As we reflect on our own teaching experiences, what are we doing to promote perseverance in our classrooms?

Food for Thought:

  • Study hard and focus
  • Never give up
  • Be brave
  • Think outside the box

The Pause

As we reflect on our own teaching experiences, are we encouraging students to stop and think before acting?

Food for Thought:

  • Model and Practice the Pause
  • When in doubt, remember to pause
  • When angry, remember to pause

When tired, remember to pause

Good, Better, Best

St. Jerome once said, “Good, better, best. Never let it rest….Til your good is better and your better is best.” As we reflect on our own teaching experiences, how often do we encourage students to put forth their “best” effort? What structures do we have in place for students to reflect on their learning experiences?

Food for Thought:

  • Consistently encourage students to put forth their best effort
  • Increased opportunities to provide feedback to students, allowing for revisions to work
  • Work with students and parents to set reasonable goals for success

The Importance of Tiny

When speaking about the power of tiny habits, James clear says that “So often we convince ourselves that change is only meaningful if there is some large, visible outcome associated with it. Whether it is losing weight, starting a business, traveling the world or any other goal, we often put pressure on ourselves to make some big improvement that everyone will talk about.” He goes on to say that “improving by just 1% isn’t notable, and sometimes not even noticeable, but it can be just as meaningful in the long run.”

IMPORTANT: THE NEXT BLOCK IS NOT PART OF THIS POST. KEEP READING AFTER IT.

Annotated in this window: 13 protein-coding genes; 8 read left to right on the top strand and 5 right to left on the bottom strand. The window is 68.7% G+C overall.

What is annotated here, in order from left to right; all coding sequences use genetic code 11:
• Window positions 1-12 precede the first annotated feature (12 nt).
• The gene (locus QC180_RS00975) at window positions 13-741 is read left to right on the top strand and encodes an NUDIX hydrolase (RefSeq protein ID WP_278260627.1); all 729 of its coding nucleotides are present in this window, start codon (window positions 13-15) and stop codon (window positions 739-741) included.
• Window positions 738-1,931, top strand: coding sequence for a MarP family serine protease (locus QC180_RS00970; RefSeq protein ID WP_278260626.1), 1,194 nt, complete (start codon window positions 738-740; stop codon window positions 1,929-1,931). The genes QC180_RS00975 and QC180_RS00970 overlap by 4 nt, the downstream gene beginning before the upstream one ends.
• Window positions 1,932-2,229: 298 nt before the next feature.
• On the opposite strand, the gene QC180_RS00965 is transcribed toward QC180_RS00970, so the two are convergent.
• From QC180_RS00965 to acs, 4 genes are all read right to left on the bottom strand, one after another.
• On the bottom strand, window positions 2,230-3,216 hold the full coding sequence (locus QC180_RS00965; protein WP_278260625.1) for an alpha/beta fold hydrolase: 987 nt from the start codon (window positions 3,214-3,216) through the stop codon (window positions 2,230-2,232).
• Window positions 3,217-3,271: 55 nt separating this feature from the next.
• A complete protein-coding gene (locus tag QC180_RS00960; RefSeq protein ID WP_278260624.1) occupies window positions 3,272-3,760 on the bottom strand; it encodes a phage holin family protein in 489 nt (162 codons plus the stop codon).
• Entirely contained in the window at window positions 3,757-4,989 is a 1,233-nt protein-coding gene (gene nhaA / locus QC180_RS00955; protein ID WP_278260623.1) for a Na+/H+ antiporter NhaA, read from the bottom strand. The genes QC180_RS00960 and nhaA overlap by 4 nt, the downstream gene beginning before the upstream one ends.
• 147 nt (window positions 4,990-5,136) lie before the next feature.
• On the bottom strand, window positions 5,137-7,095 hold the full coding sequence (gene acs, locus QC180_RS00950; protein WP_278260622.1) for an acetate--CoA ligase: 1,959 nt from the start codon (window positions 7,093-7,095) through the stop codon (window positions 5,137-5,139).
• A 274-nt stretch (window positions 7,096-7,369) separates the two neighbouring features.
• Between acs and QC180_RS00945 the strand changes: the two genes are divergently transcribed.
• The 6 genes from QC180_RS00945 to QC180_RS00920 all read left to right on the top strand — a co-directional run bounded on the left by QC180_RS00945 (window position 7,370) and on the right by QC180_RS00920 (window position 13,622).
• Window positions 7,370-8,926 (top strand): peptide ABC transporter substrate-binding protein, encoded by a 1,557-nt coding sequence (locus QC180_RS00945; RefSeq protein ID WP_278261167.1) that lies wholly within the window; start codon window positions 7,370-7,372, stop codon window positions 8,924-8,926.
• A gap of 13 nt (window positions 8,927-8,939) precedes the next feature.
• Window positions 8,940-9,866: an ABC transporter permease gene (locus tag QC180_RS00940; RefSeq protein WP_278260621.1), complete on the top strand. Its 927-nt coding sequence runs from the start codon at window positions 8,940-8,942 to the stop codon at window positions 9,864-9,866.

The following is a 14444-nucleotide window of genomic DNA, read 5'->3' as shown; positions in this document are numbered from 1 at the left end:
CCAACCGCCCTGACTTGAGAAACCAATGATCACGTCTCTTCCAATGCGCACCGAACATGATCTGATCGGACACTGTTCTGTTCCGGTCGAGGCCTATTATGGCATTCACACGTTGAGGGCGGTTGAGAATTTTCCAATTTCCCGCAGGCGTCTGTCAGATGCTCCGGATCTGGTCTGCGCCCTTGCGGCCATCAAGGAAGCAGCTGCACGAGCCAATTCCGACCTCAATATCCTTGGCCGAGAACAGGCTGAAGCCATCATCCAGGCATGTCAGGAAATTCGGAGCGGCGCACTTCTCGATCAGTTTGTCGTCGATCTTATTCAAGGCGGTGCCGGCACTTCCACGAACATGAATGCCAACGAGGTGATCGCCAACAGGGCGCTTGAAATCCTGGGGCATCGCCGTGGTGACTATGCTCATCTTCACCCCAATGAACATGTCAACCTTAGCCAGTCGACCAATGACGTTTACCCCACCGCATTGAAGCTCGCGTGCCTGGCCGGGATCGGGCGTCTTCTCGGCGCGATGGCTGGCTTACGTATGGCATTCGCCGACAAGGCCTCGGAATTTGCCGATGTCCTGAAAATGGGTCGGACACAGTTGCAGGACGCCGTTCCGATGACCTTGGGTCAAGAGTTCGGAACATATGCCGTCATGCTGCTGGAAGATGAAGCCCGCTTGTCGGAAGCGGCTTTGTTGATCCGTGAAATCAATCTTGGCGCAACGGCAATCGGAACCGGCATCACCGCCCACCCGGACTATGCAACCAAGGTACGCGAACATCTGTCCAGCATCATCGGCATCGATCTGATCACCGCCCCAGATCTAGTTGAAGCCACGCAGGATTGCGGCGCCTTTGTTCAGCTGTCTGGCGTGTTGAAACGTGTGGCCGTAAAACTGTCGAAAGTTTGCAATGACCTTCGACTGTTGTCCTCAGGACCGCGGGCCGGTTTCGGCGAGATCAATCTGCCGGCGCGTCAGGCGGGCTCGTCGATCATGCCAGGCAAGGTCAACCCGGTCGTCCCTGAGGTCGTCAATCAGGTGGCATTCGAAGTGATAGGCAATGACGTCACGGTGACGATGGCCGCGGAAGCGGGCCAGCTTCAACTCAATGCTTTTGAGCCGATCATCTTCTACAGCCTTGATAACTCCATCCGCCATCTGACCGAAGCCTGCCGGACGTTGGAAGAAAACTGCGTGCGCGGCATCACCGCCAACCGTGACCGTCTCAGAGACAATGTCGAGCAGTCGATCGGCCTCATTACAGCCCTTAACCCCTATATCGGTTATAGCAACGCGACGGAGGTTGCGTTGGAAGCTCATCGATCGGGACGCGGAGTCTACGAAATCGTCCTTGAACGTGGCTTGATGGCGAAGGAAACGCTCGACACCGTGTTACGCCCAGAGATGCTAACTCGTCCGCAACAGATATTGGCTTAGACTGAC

Food for Thought:

  • Small improvements add up over time
  • Accentuate small gains with students, particularly with struggling students
  • Take time to celebrate with students and parents


Laurence Sterne once said, “In solitude the mind gains strength and learns to lean upon itself.” As we think about our own teaching and/or learning experiences, how often do we establish a calm and peaceful learning environment?

Food for Thought:

  • Incorporate mindfulness breaks into a typical day
  • Provide opportunities for students to “be still and listen”
  • Provide for effective transition and/or movement breaks

Let the Light In

Leonard Cohen once said, “There’s a crack in everything – that’s how the lights get in.”

As the First Marking period is nearing an end for many of us, I stop to think and ask myself what opportunities have I provided for students to let their light shine. For some students, this might mean setting them up for success.

Food for Thought:

Differentiated Instruction for ALL students

Celebrate every success

Set achievable goals with students

Clear up misinterpretations in the moment


Jim Rohn once said, “If someone is going down the wrong road, he doesn’t need motivation to speed him up. What he needs is an education to turn him around.”

Think about any students you feel might be headed down the wrong road. What educational opportunities are your providing in an effort to educate. What supports are you providing to turn these students around?